Facebook is the most widely known and well-­established social-media platform in the world. It’s been around since 2004, when it was founded by Mark ­Zuckerberg, Justin Timberlake, Armie Hammer and Armie Hammer. Worldwide, there are more than three billion active Facebook users. Canadians are the most active Facebook users in the world per capita, with more than 29 million of us sharing conspiracy theories, spying on exes and selling our old crap.

X (formerly known as Twitter)

Twitter might not have as many users as Facebook, but what it lacks in numbers it makes up for in ALL-CAPS CRAZY! People just say what they think, no matter how mean or how — what’s the phrase I’m looking for? — “factually alternative.” On the plus side is its speed. Tweets have a character limit, making them easy to read and write quickly, especially when you are pressed for time because, say, you are under multiple criminal indictments. I should mention Twitter is now called “X” because last year, a tech billionaire had a $44-­billion temper tantrum. Don’t worry! He will replenish his losses by charging you via his many other business interests.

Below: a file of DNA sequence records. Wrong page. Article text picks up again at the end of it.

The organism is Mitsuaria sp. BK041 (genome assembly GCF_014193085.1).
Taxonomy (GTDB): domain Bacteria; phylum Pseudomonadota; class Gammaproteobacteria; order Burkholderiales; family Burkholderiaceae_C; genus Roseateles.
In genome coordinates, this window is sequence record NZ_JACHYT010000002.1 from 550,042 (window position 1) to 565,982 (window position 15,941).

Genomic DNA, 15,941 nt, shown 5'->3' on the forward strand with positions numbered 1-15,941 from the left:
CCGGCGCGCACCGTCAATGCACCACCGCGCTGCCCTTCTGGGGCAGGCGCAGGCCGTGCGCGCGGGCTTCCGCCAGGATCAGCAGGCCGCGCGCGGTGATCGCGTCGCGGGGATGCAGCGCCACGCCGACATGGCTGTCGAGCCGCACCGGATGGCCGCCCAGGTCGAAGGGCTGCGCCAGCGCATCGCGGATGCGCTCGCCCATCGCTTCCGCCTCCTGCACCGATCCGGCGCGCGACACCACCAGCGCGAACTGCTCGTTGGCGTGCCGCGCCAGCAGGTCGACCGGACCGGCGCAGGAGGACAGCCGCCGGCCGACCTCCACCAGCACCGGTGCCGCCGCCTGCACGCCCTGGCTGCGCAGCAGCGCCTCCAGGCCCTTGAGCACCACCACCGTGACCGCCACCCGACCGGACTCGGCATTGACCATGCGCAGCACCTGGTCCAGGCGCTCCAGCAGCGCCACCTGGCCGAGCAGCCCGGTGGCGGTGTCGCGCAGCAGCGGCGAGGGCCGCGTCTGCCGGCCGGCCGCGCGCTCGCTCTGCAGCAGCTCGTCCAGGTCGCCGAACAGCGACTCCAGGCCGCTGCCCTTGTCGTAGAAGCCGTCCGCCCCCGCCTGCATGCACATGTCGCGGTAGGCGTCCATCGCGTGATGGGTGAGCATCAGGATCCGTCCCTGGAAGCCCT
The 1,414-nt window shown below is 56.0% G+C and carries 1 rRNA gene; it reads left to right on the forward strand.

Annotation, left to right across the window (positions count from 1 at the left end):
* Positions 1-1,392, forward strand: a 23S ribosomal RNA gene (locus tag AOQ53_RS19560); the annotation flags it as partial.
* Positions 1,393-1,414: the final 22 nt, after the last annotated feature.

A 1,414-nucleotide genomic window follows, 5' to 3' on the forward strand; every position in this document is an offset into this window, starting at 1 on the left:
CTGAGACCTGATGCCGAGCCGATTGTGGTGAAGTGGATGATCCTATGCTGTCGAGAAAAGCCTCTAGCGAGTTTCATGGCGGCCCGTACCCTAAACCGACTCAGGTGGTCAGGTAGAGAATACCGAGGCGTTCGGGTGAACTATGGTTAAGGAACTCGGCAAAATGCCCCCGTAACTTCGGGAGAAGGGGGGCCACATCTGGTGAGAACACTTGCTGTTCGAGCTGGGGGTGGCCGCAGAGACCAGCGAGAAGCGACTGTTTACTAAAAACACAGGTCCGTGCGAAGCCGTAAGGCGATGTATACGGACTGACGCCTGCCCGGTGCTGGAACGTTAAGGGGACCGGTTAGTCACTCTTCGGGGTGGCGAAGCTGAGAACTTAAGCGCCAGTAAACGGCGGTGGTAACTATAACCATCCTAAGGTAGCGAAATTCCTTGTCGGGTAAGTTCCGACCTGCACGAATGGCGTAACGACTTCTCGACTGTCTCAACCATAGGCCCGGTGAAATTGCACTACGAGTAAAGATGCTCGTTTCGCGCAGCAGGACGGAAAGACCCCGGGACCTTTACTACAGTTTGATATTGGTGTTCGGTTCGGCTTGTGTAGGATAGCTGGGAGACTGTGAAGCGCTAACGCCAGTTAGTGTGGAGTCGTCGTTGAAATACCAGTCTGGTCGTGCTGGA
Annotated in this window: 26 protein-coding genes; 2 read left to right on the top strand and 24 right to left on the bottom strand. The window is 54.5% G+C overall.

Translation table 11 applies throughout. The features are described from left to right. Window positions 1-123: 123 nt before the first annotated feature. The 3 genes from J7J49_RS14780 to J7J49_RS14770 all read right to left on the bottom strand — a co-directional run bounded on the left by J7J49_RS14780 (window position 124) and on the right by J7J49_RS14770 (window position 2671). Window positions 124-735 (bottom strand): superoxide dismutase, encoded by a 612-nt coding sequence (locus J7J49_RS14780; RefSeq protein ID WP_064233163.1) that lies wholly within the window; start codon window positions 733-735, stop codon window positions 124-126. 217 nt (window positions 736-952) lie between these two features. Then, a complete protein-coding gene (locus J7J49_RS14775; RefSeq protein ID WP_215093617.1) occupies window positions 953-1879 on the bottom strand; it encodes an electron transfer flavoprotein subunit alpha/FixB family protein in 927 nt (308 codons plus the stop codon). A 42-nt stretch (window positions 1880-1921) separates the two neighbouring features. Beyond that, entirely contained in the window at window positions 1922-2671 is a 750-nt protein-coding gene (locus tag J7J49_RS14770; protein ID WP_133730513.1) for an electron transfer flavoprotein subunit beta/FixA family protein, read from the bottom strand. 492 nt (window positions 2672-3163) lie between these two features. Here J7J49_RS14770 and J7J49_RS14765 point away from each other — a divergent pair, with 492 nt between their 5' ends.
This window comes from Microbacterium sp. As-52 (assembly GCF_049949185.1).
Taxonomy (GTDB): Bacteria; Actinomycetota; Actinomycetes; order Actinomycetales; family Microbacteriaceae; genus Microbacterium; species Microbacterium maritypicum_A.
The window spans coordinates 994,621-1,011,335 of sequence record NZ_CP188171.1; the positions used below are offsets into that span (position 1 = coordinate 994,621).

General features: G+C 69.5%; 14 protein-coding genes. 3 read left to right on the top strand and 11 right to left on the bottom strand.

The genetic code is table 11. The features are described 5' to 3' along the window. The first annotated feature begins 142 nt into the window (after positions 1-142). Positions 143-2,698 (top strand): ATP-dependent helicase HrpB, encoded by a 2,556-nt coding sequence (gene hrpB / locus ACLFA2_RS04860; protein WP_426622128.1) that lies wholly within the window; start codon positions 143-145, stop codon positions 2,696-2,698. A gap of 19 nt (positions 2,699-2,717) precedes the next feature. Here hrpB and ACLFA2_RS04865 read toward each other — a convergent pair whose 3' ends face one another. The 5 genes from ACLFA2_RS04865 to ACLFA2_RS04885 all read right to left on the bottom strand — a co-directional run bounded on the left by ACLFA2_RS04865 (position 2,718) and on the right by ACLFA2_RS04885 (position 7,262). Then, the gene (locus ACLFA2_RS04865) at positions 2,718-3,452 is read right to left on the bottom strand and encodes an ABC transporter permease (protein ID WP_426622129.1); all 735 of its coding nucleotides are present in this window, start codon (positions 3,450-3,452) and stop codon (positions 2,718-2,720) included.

Instagram started out as the perfect forum to shut grandma up with a couple pictures of the kids at ­soccer practice. Unfortunately, Instagram is now owned by Facebook, so it’s pretty much the same thing: a long series of advertisements, photo memes and videos that AI calculates you will spend hours and hours ­scrolling through. Worse, the AI is pretty good, so you will indeed spend hours and hours scrolling through.